The International Space Station (ISS) just got its Space Network upgraded, effectively doubling the rate at which data can be sent back to Earth, which means faster transmission of scientific information between the station and researchers on the ground. Astronauts can now make use of the new 600 megabits per second (Mbps) connection for scientific research and technological demonstrations. Read more for a video and additional information.
This means we can expect even higher resolution images and videos, in addition to vital data. How does internet work aboard the ISS? Well, the station sends data to earth using radio frequency signals with a system of data relay satellites in high orbit that are detected by ground-based antennas of the Space Network. This data is then sent from the antennas with a landline to NASA centers across the country, where the radio signal is decoded into usable data.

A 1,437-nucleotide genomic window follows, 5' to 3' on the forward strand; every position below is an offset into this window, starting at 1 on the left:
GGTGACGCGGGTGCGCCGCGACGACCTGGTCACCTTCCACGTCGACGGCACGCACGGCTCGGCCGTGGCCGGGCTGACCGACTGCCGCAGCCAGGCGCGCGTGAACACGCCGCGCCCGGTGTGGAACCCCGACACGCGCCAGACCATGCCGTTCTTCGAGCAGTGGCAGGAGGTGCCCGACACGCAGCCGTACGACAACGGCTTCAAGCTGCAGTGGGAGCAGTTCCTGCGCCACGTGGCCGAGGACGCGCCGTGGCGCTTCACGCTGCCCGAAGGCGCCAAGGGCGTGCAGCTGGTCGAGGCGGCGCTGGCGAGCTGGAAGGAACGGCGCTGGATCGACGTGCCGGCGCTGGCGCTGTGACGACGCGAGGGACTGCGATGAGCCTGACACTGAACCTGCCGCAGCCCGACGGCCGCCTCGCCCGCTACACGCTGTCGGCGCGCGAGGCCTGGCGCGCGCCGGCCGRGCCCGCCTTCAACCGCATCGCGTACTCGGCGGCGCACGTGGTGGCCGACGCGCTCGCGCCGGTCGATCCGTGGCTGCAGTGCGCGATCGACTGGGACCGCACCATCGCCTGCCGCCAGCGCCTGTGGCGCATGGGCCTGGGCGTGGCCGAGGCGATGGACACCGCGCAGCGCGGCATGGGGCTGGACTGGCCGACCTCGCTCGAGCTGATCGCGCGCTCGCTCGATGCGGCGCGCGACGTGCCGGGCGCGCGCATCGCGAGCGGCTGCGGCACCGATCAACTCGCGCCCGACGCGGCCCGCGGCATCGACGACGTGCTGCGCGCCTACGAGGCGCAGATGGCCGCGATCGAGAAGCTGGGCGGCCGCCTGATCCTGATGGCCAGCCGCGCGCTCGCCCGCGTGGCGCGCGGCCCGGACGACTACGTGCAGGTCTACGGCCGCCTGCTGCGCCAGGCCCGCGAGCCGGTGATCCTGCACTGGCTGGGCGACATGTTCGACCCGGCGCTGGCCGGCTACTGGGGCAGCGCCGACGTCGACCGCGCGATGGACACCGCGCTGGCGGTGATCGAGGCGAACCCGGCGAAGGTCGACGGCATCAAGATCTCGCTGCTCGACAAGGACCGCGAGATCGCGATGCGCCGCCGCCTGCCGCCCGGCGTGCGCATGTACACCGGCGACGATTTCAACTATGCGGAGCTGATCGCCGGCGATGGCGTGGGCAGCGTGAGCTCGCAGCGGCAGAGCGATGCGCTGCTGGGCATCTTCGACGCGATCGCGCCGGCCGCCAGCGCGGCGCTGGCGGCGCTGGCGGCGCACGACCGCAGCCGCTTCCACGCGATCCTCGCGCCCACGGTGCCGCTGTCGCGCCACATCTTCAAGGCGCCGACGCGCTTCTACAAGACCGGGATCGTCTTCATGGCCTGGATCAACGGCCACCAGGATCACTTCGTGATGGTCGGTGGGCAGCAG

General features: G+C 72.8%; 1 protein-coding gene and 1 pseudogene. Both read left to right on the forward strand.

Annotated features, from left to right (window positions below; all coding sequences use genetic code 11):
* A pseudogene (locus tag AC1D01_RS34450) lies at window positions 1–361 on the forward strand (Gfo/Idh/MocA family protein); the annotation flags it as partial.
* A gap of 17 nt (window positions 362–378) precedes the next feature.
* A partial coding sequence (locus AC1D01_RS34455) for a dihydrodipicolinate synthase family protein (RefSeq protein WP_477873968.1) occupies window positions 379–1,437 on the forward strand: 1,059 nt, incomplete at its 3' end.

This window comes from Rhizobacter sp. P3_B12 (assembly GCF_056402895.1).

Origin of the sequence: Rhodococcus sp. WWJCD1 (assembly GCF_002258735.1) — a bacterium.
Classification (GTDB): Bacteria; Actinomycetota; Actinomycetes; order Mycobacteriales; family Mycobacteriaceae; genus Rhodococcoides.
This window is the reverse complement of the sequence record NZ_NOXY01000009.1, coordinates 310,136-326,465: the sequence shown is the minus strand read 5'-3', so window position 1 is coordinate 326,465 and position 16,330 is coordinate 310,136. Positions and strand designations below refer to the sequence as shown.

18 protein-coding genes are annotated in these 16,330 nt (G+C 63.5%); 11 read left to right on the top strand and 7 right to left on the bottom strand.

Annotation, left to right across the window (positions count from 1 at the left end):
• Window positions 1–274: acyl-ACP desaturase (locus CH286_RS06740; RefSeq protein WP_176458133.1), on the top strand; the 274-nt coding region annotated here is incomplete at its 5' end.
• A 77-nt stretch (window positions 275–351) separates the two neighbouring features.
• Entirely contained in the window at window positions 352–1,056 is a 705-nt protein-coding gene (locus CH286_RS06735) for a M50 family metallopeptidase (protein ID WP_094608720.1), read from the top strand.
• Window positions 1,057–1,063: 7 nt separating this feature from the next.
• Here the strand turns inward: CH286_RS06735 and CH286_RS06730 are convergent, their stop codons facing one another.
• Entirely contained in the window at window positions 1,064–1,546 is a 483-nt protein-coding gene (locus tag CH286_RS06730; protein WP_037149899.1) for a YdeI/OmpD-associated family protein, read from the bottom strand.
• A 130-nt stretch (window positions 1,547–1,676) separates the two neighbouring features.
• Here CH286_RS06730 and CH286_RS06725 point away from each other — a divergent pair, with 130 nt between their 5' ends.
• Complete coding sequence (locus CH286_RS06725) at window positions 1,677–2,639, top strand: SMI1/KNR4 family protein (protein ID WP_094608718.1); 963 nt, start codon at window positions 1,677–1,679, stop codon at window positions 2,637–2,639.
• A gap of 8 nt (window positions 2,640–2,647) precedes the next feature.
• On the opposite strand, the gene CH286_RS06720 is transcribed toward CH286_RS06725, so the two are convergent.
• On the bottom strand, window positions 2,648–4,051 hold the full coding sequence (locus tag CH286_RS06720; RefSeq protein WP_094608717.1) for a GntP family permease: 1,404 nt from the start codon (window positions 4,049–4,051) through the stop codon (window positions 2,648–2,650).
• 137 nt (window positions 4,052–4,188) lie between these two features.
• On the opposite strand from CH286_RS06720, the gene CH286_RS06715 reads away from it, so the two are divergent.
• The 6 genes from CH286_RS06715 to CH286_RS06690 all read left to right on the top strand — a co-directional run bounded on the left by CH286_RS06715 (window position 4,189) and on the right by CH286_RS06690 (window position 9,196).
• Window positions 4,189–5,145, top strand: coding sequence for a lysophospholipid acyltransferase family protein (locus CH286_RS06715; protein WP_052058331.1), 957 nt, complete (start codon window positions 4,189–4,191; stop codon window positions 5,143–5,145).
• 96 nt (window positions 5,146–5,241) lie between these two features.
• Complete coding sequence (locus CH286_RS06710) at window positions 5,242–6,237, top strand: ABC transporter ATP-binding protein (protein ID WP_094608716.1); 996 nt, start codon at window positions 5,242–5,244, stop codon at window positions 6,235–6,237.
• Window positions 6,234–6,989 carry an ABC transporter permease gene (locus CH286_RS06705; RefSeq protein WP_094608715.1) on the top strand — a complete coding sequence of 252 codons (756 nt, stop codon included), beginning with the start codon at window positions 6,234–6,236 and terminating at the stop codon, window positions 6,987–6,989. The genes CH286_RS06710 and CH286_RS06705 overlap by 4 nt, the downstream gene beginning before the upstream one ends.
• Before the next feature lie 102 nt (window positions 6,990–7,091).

“NASA’s communications networks play a pivotal role in every NASA mission, enabling data from human spaceflight, space and earth science research missions, and technological demonstrations to reach earth for the benefit of humanity. This increase in data rate capability for the International Space Station underlines our commitment to provide high-quality operational services for NASA exploration missions today and in the future,” said George Morrow, the acting center director of NASA’s Goddard Space Flight Center.